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Single Cut Diamond


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I was given my great-grandmother's ring to have made into a ring for my girlfriend and I haven't seen the cut of diamond before. I looked it up online and it is (clearly) a single cut diamond, and by eye-balling it I would say it is over 1 carat, maybe 1.25. From what I can tell though, this is pretty rare for a single cut diamond because they are normally used as accent stones and are much smaller. Was this a popular cut for larger diamonds back in the early 1900's?


I need to get it appraised, but I'm wondering if I'm going to be told to have it re-cut and then find out later that it's more valuable as the antique style? I'm reading conflicting information online. Some sites say that the ring will look dull and will need to be cleaned more often for it to capture the light. Others are saying not to be so quick to turn away from an antique cut because they are beautiful, just different from what we are seeing today. What would be an appropriate setting for a single cut?


Any advice would be helpful! I don't want to go into a jeweler completely blind.

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The purpose of an appraisal is to provide you with useful information. It sounds like you need one. By all means get it appraised as it is and ask these questions to your appraiser. This is part of what you're paying them for. Bear in mind that all appraisers are not equally capable. Shop for their service just like you would shop for anything else and don't just assume that because they have a sign out front that says 'jeweler' that they know what they're doing.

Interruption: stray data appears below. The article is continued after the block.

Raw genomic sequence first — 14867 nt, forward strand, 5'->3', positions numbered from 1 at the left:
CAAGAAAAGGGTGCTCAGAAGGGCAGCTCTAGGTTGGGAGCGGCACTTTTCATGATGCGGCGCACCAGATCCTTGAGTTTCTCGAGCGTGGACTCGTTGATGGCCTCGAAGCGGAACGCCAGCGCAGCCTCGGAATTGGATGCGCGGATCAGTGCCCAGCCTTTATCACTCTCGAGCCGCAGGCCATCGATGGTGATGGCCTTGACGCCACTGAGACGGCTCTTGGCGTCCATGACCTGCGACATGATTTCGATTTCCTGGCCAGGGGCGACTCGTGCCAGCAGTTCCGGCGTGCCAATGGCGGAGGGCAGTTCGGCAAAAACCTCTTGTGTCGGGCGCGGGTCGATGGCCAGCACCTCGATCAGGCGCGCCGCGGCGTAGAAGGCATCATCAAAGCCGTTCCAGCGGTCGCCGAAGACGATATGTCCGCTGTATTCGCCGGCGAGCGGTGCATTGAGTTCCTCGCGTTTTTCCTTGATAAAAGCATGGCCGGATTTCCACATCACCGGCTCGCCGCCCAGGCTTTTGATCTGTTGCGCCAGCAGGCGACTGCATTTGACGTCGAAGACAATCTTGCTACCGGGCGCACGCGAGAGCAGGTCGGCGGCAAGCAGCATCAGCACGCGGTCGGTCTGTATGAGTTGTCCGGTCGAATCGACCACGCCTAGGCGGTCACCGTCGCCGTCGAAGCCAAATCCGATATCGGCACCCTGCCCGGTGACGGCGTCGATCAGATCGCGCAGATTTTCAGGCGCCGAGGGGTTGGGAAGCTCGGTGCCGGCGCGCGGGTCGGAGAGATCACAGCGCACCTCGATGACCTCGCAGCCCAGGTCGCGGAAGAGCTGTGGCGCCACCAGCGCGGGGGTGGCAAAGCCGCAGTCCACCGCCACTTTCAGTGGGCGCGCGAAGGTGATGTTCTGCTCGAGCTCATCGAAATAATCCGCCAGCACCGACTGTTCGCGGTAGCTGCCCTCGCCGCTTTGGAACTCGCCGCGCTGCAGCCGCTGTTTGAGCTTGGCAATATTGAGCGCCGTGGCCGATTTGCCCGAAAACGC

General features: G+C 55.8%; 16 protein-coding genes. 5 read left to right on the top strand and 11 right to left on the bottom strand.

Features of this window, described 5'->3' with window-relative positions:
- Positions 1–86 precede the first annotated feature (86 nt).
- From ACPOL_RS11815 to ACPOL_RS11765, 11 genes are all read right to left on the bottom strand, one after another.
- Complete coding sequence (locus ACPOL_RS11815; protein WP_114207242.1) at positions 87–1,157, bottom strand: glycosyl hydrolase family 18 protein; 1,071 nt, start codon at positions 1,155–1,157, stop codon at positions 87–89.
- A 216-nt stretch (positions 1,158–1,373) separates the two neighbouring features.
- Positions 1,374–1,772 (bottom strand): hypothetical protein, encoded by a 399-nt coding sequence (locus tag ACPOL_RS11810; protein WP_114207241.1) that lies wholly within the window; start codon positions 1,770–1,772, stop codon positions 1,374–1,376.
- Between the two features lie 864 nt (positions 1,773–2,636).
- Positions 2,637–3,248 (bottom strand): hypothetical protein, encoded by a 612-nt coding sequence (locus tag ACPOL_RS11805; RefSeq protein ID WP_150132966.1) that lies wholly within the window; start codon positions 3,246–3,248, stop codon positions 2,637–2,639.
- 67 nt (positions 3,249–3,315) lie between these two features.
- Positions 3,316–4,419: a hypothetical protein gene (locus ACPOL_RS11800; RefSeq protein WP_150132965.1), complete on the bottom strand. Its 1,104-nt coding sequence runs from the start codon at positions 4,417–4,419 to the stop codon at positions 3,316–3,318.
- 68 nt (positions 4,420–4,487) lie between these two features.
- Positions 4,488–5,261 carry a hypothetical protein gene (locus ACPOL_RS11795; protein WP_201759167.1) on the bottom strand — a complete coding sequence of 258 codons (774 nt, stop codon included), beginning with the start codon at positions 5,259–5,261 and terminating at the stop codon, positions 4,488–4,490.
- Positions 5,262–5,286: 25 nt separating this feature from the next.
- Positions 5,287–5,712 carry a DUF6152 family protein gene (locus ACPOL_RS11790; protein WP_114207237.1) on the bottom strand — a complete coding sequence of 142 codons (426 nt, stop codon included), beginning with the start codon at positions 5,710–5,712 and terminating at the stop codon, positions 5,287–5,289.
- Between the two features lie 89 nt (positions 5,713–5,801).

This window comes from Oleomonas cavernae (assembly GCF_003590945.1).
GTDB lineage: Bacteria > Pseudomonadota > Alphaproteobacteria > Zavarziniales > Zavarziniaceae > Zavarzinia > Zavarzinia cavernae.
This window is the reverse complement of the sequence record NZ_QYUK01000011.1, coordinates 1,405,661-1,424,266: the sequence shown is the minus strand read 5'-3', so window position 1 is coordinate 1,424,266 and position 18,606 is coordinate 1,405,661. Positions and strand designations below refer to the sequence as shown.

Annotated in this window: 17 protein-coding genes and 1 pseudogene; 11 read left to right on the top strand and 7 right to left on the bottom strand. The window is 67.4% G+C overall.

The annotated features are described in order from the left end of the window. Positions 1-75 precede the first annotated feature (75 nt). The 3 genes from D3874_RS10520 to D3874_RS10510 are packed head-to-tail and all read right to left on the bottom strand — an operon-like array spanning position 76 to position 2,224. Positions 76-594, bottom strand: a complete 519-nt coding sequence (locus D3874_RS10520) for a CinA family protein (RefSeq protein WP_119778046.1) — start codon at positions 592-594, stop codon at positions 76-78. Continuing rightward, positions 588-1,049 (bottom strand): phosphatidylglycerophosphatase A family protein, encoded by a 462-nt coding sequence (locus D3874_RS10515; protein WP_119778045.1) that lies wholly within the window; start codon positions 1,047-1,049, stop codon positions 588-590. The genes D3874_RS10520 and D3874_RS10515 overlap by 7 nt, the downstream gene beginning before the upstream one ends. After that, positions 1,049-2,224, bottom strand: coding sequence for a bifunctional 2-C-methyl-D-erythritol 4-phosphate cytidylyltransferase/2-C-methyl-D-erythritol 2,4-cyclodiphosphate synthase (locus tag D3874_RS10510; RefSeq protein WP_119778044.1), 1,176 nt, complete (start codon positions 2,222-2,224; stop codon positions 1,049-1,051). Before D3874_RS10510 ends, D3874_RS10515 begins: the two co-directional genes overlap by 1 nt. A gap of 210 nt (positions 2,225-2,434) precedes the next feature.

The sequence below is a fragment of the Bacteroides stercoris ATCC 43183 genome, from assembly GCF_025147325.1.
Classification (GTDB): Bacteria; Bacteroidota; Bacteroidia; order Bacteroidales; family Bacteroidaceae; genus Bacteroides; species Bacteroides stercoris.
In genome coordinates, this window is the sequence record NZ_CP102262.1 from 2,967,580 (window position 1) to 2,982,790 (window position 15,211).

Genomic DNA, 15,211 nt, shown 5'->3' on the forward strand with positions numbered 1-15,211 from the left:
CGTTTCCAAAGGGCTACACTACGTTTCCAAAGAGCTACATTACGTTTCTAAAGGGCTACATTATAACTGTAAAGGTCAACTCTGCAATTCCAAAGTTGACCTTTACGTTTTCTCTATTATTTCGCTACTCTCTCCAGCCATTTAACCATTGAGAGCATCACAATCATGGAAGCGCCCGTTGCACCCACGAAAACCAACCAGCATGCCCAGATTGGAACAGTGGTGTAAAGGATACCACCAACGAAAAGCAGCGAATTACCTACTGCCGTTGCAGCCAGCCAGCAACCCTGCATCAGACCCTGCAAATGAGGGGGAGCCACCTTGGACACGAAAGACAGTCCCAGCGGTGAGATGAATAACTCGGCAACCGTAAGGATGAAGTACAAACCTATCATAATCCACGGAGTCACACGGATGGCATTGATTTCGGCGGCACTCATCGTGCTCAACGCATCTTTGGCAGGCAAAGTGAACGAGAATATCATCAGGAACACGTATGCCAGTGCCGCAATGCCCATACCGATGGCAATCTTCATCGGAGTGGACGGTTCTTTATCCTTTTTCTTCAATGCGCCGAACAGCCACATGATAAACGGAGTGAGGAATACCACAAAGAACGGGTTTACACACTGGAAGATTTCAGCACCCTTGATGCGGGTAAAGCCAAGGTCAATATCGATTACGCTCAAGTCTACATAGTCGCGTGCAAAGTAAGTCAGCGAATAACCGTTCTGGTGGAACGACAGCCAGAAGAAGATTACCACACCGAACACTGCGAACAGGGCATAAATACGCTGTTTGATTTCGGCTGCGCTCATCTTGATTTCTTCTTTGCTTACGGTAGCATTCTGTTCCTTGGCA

Here's some places to look for a capable appraiser,







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I agree with Neil,

a competent appraiser is a good idea.

BUT I do believe you are confused on the terms.

A single cut is the basis of the modern brilliant cut- while older stones were faceted in a different manner.

I've seen a lot of single cuts in my time- but never one larger than say, about .05ct


Likely you're looking at an Old Miner, transitional or Old European Cut.


BTW- even a competent appraiser might not know the in's and out's of re cutting.

It's a complicated question- whether or not to re-cut- one that requires knowledge of cutting.


One of the reasons you don't see a lot of larger, older cut diamonds in higher qualities is that they do become more valuable after a re-cut.

Your stone- if it is 1.00+- may be too small....


Do you have a picture- now you've gotten me curious!

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